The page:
This year March 5, 2015 is the day many international writing centers celebrate the Long Night Against Procrastination. Patrick Johnson, Director of the Meijer Center for Writing at Grand Valley State University, shares how his institution has run a #lndah, or how they refer to it, a #NAP event for the last 3 years (this year will be their 4th). Unfortunately, due to the university’s spring break, the Center for Writing has delayed their NAP event until March 12-13. Below is a brief overview about the planned events.
The Night Against Procrastination has become an annual tradition at Grand Valley State University. We started offering the event four years ago after learning about it from Sandra Ballweg (TU Darmstadt). Each year it has grown and we have been able to involve more campus programs in the promotion and organization of the event. The first year we held the event we had roughly 120 students attend, whereas last year we had over 200.
For students, NAP is an opportunity to get started on end-of-semester projects/papers after returning from spring break. For writing consultants, it is an essential form of staff bonding where many consultants participate as students as well as assisting with the running of the event. Traditionally, there are not many public outreach events that writing center’s host, so NAP is our one event where we invite everyone on campus to come to the writing center, learn about services, and surround themselves with productivity. A local pizza restaurant donates pizza for our midnight snack and we also offer desk yoga, brain games, campus walks and sunset viewings, as well as a victor’s breakfast for those who survive the night. We also give out pins to students who participate that say “power napper” and “I went all night.”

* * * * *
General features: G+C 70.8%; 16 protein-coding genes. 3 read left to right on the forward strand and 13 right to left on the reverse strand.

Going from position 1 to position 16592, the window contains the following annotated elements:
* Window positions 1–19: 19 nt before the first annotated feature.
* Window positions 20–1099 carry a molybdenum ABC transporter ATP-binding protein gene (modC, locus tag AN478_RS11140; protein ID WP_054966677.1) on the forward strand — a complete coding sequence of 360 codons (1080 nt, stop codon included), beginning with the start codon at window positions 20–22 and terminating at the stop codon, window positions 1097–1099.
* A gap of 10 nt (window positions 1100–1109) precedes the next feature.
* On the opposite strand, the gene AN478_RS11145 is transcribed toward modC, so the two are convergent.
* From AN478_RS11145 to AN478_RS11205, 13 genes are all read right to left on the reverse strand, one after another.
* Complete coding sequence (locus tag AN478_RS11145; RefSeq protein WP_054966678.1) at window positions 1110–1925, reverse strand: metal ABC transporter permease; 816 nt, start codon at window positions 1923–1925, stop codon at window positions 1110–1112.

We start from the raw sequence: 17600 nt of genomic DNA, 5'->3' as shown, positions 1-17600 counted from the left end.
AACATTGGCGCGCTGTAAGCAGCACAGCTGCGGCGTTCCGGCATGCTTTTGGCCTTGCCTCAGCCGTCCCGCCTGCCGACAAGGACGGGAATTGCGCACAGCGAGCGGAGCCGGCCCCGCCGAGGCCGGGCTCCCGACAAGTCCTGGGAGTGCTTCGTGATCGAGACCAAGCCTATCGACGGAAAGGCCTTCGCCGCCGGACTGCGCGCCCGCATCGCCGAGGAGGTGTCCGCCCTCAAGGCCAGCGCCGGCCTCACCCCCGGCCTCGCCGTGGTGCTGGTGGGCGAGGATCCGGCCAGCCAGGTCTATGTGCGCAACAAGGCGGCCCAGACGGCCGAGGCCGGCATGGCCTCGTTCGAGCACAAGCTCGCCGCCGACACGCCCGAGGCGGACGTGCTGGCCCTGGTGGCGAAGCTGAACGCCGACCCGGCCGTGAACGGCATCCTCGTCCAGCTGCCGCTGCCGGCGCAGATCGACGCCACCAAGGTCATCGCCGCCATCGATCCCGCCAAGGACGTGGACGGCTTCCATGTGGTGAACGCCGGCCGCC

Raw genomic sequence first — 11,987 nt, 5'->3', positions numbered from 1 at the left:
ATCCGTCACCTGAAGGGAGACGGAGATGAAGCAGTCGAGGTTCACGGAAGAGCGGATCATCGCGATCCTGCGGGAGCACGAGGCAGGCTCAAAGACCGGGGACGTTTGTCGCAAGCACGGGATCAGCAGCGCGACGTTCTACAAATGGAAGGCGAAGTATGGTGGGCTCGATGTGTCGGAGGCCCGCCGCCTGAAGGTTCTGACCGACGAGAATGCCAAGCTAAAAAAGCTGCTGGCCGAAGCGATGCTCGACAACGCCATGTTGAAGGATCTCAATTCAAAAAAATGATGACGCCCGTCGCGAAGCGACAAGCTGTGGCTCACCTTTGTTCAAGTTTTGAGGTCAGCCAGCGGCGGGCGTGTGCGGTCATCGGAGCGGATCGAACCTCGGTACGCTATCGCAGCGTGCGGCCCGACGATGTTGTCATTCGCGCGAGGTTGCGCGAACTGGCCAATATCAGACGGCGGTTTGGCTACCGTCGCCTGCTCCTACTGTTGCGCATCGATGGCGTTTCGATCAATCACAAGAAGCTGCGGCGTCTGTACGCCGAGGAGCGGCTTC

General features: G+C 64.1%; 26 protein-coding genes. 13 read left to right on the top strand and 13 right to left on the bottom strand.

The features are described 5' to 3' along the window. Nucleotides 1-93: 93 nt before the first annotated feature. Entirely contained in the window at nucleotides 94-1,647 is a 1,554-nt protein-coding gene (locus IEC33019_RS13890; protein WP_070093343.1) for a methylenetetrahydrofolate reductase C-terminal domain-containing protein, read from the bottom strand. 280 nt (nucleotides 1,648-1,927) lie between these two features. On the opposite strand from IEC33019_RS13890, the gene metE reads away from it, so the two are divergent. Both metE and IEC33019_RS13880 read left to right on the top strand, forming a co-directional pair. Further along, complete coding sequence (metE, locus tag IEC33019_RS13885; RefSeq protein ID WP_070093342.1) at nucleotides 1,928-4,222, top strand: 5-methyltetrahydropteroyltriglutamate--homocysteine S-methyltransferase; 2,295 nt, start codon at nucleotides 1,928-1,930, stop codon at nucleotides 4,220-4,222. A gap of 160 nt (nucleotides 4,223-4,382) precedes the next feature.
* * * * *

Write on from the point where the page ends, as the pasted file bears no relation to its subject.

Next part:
In terms of planning and time management of student writers, there is no one approach that works. Our first year, we labeled rooms based on the expected noise level (with a range from coffee shop to church). However, students requested more variety and we have since added ‘loud rooms’ where conversation is open and groups often work on projects. The promotional flyer explains more in detail what we do on the day of the event. One of the materials we offer to participants provides ideas on how to incorporate Desk Yoga to perform simple stretches at the office desk. Every other hour, writing consultants go into the semi-loud and very-loud rooms and ask everyone to participate. We’ve found that consultants’ enthusiasm and a few basic stretches help students stay productive throughout the night.
We solicit feedback from participants after the event and try to incorporate their suggestions into the following year’s event. Each year I get more and more requests to offer additional NAP events. While the cost and organizational effort of the event is too severe to offer multiple all-nighters, student interest is a good sign of the popularity of the idea.
In terms of promotion, we also communicate with police/parking to get permission to have student’s park overnight. We alert custodial staff to our plans. We promote the event to faculty on campus, post signs on bulletin boards/displays, and advertise on the radio/social media. The more our staff gets excited about the event, the more ideas they have to share about improving NAP. For example, this year, several consultants decided our NAP needs a theme and are planning to attend, and assist students, dressed as superheroes.
Thanks, Patrick, for the information and best of luck to you and your writing tutors organizing this year’s NAP event.